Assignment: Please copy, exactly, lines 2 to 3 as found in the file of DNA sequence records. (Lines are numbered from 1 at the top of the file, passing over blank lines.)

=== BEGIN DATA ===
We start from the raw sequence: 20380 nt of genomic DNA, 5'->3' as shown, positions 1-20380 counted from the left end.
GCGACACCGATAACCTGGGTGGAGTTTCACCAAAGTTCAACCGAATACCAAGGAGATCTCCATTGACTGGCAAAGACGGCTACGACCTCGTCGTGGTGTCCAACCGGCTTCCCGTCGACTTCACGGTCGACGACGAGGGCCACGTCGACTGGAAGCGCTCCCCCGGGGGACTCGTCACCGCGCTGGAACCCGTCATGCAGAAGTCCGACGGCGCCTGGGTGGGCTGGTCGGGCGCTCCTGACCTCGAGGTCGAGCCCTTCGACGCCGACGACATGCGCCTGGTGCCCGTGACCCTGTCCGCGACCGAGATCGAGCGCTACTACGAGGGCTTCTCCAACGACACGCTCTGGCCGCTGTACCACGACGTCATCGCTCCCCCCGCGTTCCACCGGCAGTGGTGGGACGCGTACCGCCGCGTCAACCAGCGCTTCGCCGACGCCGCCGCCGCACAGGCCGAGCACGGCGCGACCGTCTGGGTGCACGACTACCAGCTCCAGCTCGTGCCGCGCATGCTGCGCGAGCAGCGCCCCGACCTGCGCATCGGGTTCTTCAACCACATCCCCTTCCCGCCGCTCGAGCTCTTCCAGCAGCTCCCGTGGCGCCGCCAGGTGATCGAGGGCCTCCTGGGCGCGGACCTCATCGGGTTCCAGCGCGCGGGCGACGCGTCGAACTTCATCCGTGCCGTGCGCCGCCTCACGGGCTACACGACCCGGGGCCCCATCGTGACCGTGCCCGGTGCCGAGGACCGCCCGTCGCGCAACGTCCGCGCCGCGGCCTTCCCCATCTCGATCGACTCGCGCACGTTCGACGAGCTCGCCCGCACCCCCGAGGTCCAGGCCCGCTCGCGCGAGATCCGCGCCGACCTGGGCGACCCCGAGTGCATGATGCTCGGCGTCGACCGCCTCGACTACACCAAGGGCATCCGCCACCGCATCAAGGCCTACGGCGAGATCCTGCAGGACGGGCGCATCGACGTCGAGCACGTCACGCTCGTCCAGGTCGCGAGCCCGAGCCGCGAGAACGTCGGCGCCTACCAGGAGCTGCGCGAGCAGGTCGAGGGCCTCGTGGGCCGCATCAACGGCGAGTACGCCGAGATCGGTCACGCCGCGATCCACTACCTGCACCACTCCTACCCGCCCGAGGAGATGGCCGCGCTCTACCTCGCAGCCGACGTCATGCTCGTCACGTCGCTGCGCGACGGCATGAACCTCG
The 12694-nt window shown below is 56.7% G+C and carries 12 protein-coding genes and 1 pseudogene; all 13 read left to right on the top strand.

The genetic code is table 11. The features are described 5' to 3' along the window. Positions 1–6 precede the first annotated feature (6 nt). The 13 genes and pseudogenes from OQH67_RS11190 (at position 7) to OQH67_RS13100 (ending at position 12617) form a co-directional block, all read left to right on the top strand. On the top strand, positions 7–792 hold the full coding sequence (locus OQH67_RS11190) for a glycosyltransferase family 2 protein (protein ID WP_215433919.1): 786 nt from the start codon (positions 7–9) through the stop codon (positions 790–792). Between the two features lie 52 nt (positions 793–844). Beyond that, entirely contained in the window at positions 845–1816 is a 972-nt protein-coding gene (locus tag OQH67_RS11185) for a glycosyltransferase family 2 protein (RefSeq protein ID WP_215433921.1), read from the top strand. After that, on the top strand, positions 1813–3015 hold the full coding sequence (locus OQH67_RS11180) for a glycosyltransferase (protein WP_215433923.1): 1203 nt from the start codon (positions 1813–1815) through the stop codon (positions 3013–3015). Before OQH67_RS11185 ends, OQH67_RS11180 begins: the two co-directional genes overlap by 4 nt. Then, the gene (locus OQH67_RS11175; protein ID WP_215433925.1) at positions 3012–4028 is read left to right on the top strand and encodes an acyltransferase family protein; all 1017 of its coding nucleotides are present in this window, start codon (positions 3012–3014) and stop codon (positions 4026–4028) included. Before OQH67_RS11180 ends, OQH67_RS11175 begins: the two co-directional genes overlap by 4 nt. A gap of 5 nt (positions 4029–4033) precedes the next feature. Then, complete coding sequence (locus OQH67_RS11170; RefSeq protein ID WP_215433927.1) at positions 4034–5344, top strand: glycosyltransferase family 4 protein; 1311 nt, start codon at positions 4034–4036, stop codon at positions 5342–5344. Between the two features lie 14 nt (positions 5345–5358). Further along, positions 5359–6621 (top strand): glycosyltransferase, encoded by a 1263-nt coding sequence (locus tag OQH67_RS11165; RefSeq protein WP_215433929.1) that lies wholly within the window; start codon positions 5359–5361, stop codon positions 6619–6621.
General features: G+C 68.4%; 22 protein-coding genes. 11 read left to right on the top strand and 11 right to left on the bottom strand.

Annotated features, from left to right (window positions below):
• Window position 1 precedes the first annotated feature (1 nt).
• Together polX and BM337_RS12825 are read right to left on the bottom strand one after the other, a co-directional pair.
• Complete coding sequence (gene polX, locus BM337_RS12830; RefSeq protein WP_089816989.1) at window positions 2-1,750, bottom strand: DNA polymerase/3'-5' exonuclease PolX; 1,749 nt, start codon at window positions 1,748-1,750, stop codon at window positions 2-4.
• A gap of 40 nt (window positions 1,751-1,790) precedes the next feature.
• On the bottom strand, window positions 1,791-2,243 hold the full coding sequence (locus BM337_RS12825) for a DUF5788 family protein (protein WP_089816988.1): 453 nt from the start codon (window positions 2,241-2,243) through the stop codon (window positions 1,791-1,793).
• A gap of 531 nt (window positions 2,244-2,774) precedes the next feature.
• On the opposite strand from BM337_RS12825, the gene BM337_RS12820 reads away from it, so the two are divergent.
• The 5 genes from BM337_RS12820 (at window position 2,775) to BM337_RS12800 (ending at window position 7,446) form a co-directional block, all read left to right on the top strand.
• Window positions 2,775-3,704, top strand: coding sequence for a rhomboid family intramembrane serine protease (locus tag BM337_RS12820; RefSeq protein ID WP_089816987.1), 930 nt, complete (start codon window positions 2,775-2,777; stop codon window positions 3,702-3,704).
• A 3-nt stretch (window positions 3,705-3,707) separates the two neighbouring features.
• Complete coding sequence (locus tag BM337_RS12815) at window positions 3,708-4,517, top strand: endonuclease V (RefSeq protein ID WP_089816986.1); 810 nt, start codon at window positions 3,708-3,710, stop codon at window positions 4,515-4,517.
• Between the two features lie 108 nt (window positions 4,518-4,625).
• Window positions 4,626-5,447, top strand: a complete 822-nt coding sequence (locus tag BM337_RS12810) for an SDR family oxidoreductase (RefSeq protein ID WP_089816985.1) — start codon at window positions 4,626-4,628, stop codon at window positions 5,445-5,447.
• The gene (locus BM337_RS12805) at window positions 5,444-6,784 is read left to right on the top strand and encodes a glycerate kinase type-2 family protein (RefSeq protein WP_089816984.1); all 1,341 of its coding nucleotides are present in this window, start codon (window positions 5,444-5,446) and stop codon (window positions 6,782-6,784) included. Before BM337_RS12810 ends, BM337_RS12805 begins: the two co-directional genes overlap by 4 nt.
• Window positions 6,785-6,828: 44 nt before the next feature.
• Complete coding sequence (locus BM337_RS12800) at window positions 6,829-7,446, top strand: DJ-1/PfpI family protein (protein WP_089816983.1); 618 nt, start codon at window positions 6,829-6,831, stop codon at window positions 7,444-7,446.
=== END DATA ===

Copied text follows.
GCGACACCGATAACCTGGGTGGAGTTTCACCAAAGTTCAACCGAATACCAAGGAGATCTCCATTGACTGGCAAAGACGGCTACGACCTCGTCGTGGTGTCCAACCGGCTTCCCGTCGACTTCACGGTCGACGACGAGGGCCACGTCGACTGGAAGCGCTCCCCCGGGGGACTCGTCACCGCGCTGGAACCCGTCATGCAGAAGTCCGACGGCGCCTGGGTGGGCTGGTCGGGCGCTCCTGACCTCGAGGTCGAGCCCTTCGACGCCGACGACATGCGCCTGGTGCCCGTGACCCTGTCCGCGACCGAGATCGAGCGCTACTACGAGGGCTTCTCCAACGACACGCTCTGGCCGCTGTACCACGACGTCATCGCTCCCCCCGCGTTCCACCGGCAGTGGTGGGACGCGTACCGCCGCGTCAACCAGCGCTTCGCCGACGCCGCCGCCGCACAGGCCGAGCACGGCGCGACCGTCTGGGTGCACGACTACCAGCTCCAGCTCGTGCCGCGCATGCTGCGCGAGCAGCGCCCCGACCTGCGCATCGGGTTCTTCAACCACATCCCCTTCCCGCCGCTCGAGCTCTTCCAGCAGCTCCCGTGGCGCCGCCAGGTGATCGAGGGCCTCCTGGGCGCGGACCTCATCGGGTTCCAGCGCGCGGGCGACGCGTCGAACTTCATCCGTGCCGTGCGCCGCCTCACGGGCTACACGACCCGGGGCCCCATCGTGACCGTGCCCGGTGCCGAGGACCGCCCGTCGCGCAACGTCCGCGCCGCGGCCTTCCCCATCTCGATCGACTCGCGCACGTTCGACGAGCTCGCCCGCACCCCCGAGGTCCAGGCCCGCTCGCGCGAGATCCGCGCCGACCTGGGCGACCCCGAGTGCATGATGCTCGGCGTCGACCGCCTCGACTACACCAAGGGCATCCGCCACCGCATCAAGGCCTACGGCGAGATCCTGCAGGACGGGCGCATCGACGTCGAGCACGTCACGCTCGTCCAGGTCGCGAGCCCGAGCCGCGAGAACGTCGGCGCCTACCAGGAGCTGCGCGAGCAGGTCGAGGGCCTCGTGGGCCGCATCAACGGCGAGTACGCCGAGATCGGTCACGCCGCGATCCACTACCTGCACCACTCCTACCCGCCCGAGGAGATGGCCGCGCTCTACCTCGCAGCCGACGTCATGCTCGTCACGTCGCTGCGCGACGGCATGAACCTCG
The 12694-nt window shown below is 56.7% G+C and carries 12 protein-coding genes and 1 pseudogene; all 13 read left to right on the top strand.